• Navigation services: CMIS Adapter supports the CMIS Navigation service and offers a simple, yet efficient way to match the CMIS model. Documents retrieved from Papyrus are directly referenced under a Root folder. The Root folder can be a physical container, like a Queue, or a logical container, like the result set of a PQL query.
  • Object services: Papyrus CMIS Adapter exposes Read and Create operations on documents, since this is the primary reason to communicate between archives.
  • Multi-filing services: multi-filing is optional to CMIS, but is a native feature of Papyrus Objects (multiple parent references is the default setting).
  • Discovery services: Papyrus Objects is a non-relational, Object-Oriented system therefore  SQL syntax is not the most natural way to interface with it. We don’t plan to support SQL queries in CMIS Adapter (service), but we may support this interface in a future release of Papyrus CMIS Client since third-party archives may be conveniently accessed in this way.
  • Versioning services: Native support for version control in Papyrus Objects is implicitly accessed through CMIS (a document can be retrieved in its Active or Development version depending on the Role of the connected User).
  • Relationship services: relationships between CMIS entities may serve to query the links between documents (for example, to link a customer together with its contracts).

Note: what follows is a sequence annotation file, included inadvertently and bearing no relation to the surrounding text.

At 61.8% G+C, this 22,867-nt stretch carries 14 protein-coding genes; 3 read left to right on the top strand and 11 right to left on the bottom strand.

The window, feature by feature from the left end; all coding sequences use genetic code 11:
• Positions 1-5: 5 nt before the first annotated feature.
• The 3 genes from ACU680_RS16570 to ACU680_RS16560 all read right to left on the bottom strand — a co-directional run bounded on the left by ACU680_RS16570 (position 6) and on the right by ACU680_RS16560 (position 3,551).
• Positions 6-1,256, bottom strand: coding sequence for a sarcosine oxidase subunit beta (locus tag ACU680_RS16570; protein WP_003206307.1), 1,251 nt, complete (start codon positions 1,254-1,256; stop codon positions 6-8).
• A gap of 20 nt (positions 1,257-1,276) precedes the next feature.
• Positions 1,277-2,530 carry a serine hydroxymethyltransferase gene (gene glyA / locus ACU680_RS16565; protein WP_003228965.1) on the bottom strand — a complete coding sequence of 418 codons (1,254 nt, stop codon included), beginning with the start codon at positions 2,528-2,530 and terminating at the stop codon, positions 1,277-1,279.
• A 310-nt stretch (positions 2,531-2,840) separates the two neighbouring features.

• Policy services: CMIS policy services are not implemented in Papyrus CMIS Adapter since “policies” are fully defined by the integrated Papyrus Objects role-based access control system.
  • ACL services: The list of “allowable actions” returned with each object (Object services) fully defines what methods are permitted and what are not.

Papyrus CMIS Server configuration:

  1. Instantiate the CMIS Web Service template from the Library
  2. Setup Web Service parameters like URL, and give the CMIS Repository a name
  3. Design the CMIS tree for navigation (more about this, below).

The Papyrus Repository defines a specialized class (“CMIS folder”) exposing logical links to documents (children); therefore, documents are grouped following the ontology dictated by business requirements. Documents are “connected” to the appropriate folders without need to modify physical links nor to change existing workflows: every CMIS Folder defines what documents are available beneath itself. Therefore, a CMIS tree is not a static representation mirroring database relations or file-based links; instead, CMIS folders are freely combined and nested in multiple levels for optimal user accessibility and logical aggregation.

Authorizations are handled through the Papyrus built-in authorization subsystem, based on Roles Policies and Privileges. Therefore, CMIS Clients will perform the desired actions only on those documents and folders whence permissions are granted.

Interoperability tests

Papyrus CMIS Adapter has been tested on WebServices/SOAP binding with the following third-party CMIS connectors:

  • OpenCMIS from Apache Chemistry
  • CMIS OpenWorkdesk Community from  WeWebU
  • Microsoft SharePoint 2010 CMIS Connector
  • IBM FileNet

We have proposed test with other vendors but have not been invited to do so. If you are interested to test CMIS interoperatibility please contact us.


The ISIS Papyrus ACM Vision Statement

The subject of an enhanced form of case management is gaining momentum. So the effort of Keith Swenson and all contributors put into our book ‘Mastering the Unpredictable’ about Adaptive Case Management seems to be paying off.